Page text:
- Downtime. Keeping active is a good thing, but getting rest for a little bit just after a whiplash injury is a great strategy. Give your neck time to heal, especially if certain activities or movements aggravate the pain. Limiting movement can give your neck time to heal. As your neck improves, gradually build up to your normal activities.
- Improve your posture. When you are sitting, walking, or standing, keep your back straight to help prevent pain and stiffness. If you work at your desk, take consistent breaks to get up and move around to ensure your neck doesn’t get stiff. You may want to add back support for your chair.
We want to note that unless a neck fracture is present, a neck brace is generally not used anymore because it can cause neck muscles to weaken resulting in longer treatment time for you.
Treating Whiplash Through Medical Care
Anyone who has been involved in an incident that could cause whiplash should be evaluated as soon as possible by a qualified medical provider such as a Chiropractic Physician or Medical Doctor who has extensive training in whiplash injuries.
- Chiropractic care. Manipulation of the spine or other joints should only be performed by a qualified medical professional; typically a Chiropractic Physician, DC (Chiropractor), or Doctor of Osteopathy, DO.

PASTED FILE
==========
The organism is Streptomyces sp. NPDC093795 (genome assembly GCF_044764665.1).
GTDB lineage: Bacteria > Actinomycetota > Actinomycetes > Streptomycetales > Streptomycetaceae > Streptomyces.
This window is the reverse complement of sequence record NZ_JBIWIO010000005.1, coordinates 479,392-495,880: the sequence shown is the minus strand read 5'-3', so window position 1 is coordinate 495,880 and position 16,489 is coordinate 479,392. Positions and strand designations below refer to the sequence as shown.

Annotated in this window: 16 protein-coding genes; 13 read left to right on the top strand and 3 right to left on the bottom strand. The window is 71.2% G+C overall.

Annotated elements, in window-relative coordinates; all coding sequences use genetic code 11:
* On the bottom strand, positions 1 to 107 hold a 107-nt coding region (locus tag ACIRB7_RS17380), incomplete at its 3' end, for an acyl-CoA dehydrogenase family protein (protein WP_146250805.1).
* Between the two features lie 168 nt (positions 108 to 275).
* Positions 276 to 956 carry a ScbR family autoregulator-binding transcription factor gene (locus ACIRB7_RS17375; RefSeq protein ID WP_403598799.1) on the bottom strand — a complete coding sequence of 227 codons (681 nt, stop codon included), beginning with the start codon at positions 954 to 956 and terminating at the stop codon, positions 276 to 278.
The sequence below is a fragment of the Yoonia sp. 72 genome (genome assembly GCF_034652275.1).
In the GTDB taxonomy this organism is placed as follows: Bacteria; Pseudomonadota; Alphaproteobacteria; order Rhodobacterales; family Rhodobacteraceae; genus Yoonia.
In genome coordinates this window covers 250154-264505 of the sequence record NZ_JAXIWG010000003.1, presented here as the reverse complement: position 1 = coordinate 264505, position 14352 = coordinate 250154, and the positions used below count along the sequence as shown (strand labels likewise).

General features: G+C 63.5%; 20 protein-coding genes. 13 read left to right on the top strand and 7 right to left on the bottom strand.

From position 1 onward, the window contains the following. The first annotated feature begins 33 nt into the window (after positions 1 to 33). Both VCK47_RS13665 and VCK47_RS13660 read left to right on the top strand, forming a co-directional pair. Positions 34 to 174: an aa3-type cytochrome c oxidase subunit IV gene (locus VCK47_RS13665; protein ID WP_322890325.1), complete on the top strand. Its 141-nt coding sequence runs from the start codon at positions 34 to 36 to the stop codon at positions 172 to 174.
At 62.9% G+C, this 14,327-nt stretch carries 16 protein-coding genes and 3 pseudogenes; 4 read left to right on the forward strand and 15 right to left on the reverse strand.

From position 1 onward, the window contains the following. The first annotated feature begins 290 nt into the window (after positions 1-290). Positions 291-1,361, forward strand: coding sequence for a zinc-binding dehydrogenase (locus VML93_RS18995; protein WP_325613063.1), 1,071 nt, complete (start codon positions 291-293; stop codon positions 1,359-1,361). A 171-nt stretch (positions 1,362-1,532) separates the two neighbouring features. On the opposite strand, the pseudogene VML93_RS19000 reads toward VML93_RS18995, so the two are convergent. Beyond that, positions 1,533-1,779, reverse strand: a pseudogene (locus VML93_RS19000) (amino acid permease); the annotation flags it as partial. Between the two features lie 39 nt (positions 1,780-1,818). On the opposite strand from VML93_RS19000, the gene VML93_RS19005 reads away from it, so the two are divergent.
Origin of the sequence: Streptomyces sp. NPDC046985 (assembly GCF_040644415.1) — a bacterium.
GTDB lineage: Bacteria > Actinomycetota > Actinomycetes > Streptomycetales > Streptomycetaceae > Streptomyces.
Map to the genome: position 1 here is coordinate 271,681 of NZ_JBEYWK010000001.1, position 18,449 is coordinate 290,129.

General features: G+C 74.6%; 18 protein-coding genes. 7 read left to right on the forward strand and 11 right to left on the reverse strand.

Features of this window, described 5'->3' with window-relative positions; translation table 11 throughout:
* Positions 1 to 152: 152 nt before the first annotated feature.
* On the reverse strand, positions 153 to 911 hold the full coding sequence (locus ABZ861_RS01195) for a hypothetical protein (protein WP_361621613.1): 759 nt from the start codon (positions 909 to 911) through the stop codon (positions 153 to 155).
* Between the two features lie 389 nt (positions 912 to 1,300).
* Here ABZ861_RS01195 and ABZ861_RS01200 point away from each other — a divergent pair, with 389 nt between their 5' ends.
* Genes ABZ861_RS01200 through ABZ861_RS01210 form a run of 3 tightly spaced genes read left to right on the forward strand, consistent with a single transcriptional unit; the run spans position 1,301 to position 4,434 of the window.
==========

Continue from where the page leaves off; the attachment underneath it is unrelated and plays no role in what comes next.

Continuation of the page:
- Massage Therapy. Massage treatments are often combined with chiropractic care and physical therapy to reduce pain. Massage works in soothing spasms and muscle tension, increasing blood flow and helping the body heal more quickly.
- Physical therapy. A trained physical therapist can implement a treatment program to help improve the neck’s flexibility and strength, which may alleviate spine stress and lessen pain.
- Acupuncture. Benefits from acupuncture have been experienced in some patients. This treatment involves thin needles placed in certain key areas of the body according to what condition is being treated. The procedure is pain-free and safe when performed by a licensed acupuncturist.
Most individuals can make a full recovery with an appropriate treatment plan. Without an appropriate plan, individuals can continue to experience disability and pain. some people may also develop post-traumatic stress and depression symptoms.
If you’ve been in a car accident, you know how debilitating whiplash can be. While the healing process can be slow, there are things you can do to help speed up your recovery. One of the most important things is to maintain a positive attitude. Research has shown that people who believe they will recover from whiplash have a better chance of full recovery than those who feel pessimistic about their injury.
So even if you’re feeling frustrated, try to stay positive and focus on your progress. Your age and the severity of your initial injury will also affect how quickly you recover. So if you’re feeling discouraged, remember that healing takes time and everyone is different. A positive attitude and consistently following your recommended treatment plan will help you to get back to yourself in the quickest time possible.